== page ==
Forum: Rules 2 and 69

Submission to change the penalty in RRS 2.

Paul Zupan
Nationality: United States of America
Certifications:
  • National Judge
  • International Judge
  • Regional Umpire
Scuttlebutt identified a submission from the Chair of the Race Officials Committee that seeks to change the penalty in RRS 2. The submission seeks to roll back the change made in 2017. Here is the proposed change:

FAIR SAILING
A boat and her owner shall compete in compliance with recognized principles of sportsmanship and fair play. A boat may be penalized under this rule only if it is clearly established that these principles have been violated. The penalty shall be either disqualification or a disqualification that is not excludable.

The reasons given for this change are:

1. The 2017-2020 rulebook introduced a simple disqualification as an additional option for a penalty for a breach of rule 2. This change implied that there are now two options for penalties: DSQ or DNE. This change has introduced confusion among judges as to the cases in which the two penalties should be applied. Such confusion has introduced inconsistency between protest committees, as the same breach is penalised differently across different events.

2. When the change was discussed before being approved, it was promised that a Case or Q&A would be made to clarify when the two penalties should be used. Unfortunately, that has not happened, and this leads to the inconsistency in the application of the rule stated above.

3. The International Judges Sub-committee has worked on guidelines for when the two penalties should be applied. During that, it turned out that a vast majority of judges would always give a DNE once it was decided that rule 2 was broken. Thus there is no practical need for the DSQ option. Fair sailing is a fundamental principle in our sport, and if a boat breaks the Fair Sailing rule, the penalty should always be a DNE, to clearly differentiate this breach from breaches of most other rules.

4. This submission removes the ambiguity by deleting the DSQ option.

What are your thoughts and experience with applying the penalty in RRS 2?
Created: 18-Oct-17 02:26

Comments

Ric Morris
Nationality: Ireland
0
In practice, this will lead to fewer Rule 2 findings.
Created: 18-Oct-17 05:07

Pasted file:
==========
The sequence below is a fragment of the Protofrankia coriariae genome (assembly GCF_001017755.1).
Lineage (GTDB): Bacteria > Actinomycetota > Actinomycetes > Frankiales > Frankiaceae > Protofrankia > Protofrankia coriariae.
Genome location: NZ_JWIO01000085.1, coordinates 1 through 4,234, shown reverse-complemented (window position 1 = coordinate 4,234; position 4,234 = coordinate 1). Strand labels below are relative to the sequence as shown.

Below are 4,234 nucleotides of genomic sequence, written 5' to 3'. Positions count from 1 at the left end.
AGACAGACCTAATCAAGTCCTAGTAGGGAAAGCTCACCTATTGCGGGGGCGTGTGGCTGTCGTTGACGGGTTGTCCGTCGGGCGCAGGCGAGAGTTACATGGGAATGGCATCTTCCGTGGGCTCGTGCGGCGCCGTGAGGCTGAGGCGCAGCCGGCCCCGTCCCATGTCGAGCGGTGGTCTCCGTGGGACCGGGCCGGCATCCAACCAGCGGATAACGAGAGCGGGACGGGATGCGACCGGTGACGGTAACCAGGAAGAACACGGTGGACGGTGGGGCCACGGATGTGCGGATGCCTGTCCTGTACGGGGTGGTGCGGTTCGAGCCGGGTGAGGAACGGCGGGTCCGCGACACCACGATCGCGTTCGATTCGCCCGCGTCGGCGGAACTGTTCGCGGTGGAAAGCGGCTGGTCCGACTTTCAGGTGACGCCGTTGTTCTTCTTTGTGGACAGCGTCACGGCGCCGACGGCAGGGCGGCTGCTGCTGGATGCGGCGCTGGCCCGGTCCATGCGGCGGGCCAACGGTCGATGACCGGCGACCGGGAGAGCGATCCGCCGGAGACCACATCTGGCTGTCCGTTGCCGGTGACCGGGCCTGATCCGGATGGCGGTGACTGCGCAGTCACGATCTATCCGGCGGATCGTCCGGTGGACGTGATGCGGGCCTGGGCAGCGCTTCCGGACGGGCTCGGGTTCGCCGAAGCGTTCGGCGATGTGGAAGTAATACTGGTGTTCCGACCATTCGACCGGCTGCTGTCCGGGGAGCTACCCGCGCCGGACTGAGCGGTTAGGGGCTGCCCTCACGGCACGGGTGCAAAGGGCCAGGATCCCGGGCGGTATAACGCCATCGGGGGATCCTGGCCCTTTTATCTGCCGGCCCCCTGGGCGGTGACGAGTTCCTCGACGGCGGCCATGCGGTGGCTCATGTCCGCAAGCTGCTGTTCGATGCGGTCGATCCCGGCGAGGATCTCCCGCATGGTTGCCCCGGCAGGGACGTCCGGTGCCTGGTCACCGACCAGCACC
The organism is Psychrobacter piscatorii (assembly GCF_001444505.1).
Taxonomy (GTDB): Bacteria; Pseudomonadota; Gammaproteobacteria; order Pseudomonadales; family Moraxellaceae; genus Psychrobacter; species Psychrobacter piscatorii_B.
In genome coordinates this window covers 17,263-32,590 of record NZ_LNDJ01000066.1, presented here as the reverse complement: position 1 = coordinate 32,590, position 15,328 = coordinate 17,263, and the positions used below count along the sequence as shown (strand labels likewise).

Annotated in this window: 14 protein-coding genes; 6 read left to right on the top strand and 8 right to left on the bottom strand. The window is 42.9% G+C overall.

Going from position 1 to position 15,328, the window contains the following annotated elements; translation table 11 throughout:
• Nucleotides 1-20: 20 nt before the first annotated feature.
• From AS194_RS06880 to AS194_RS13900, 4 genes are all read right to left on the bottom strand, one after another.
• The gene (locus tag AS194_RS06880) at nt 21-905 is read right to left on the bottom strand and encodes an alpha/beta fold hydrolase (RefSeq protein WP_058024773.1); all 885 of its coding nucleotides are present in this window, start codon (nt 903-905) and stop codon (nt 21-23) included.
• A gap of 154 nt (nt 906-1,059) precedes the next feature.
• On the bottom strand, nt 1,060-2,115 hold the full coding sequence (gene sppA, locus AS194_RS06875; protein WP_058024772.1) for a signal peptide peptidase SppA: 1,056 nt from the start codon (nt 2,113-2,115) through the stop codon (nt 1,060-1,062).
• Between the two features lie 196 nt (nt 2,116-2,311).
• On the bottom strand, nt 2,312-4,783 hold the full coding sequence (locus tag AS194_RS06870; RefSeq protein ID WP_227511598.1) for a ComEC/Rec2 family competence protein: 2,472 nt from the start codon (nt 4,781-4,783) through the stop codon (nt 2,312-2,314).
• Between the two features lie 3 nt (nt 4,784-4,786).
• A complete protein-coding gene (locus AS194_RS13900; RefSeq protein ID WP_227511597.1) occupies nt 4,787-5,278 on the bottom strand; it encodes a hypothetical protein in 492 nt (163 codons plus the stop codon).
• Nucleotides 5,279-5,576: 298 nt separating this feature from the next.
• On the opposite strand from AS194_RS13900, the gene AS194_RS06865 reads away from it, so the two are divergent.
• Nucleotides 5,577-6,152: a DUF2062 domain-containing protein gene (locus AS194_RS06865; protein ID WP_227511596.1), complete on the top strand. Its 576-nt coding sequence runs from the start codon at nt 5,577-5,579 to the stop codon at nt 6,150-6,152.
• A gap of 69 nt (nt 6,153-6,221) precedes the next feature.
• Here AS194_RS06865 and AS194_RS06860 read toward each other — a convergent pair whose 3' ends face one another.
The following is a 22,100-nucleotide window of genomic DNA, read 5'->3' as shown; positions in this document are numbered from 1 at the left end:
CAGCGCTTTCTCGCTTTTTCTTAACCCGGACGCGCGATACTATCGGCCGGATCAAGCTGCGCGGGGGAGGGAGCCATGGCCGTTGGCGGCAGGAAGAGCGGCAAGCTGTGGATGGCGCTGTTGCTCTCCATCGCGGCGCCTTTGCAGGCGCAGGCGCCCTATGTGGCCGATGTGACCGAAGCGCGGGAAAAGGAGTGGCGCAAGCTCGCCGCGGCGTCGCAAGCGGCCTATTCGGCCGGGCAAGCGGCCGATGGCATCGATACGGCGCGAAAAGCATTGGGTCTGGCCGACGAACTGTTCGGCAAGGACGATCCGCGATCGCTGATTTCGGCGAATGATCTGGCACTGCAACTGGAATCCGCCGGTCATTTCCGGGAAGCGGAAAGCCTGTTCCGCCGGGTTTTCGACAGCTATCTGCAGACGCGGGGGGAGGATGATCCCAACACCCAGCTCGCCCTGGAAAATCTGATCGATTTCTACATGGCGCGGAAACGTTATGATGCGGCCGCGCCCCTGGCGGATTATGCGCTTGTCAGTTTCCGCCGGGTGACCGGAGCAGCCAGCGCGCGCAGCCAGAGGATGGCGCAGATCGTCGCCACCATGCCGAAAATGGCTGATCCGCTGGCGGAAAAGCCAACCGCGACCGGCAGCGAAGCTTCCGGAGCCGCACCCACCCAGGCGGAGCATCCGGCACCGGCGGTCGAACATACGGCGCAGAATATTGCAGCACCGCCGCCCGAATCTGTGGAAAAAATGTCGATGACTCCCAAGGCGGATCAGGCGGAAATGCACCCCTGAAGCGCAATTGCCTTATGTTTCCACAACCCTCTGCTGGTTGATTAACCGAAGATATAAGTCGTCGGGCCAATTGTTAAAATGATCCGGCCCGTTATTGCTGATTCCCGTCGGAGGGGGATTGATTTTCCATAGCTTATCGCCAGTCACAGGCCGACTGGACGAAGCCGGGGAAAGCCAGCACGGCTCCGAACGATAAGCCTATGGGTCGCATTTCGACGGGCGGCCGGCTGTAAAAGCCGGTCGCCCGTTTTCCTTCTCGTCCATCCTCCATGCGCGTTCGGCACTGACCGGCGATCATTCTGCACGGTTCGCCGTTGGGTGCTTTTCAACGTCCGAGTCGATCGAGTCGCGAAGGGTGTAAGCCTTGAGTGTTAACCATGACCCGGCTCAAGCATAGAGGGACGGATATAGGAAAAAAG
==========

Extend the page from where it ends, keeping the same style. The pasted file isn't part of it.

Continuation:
Michael Butterfield
Nationality: United Kingdom of Great Britain and Northern Ireland
Certifications:
  • International Judge
  • International Umpire
  • International Race Officer
0
i agree this change will lead to the rule sinking into lack of use. i thought the current options were a good thing. why only dne when fo misconduct you can have warning dsq or other.
if you want something to consider it is the submissions on removing redress.
Created: 18-Oct-17 08:08
Angelo Guarino
Nationality: United States of America
Certifications:
  • Judge In Training
  • Fleet Measurer
0
OK .. so how I read and paraphrase the submission, with the items put in a different order ...

#2: We added DSQ but we knew we'd have confusion between judges on when to apply DSQ/DNE, so we knew we would need a Q&A and we were promised we would get one.

We never got the Q&A to remove the confusion.

#1: We implemented the change and there was confusion between judges on when to apply DSQ/DNE.
#3: When we asked IJ's, they always applied the old rule (maybe because of confusion between judges on when to apply DSQ/DNE?)
#4: We should remove the rule so that we can remove the confusion between judges on when to apply DSQ/DNE.

So .. yea ... either get the Q&A that they knew we would need and they were promised or get rid of the DSQ.

PS: To Paul's question, I've only had a couple instances where RRS2 came up.

One was in the case of very obvious and serious damage from one boat to another, and the boat which was at fault and caused the damage did not retire (plus other details). That was RRS2, DNE.

The 2nd was where there was suspicion of false testimony. There, the bar was pretty high during the internal discussion and I think I can say that the fact that it would be DSQ or DNE didn't matter. IMO, it was more the case of if our suspicions warranted moving forward in any way and the stigma that RRS2 carries with it.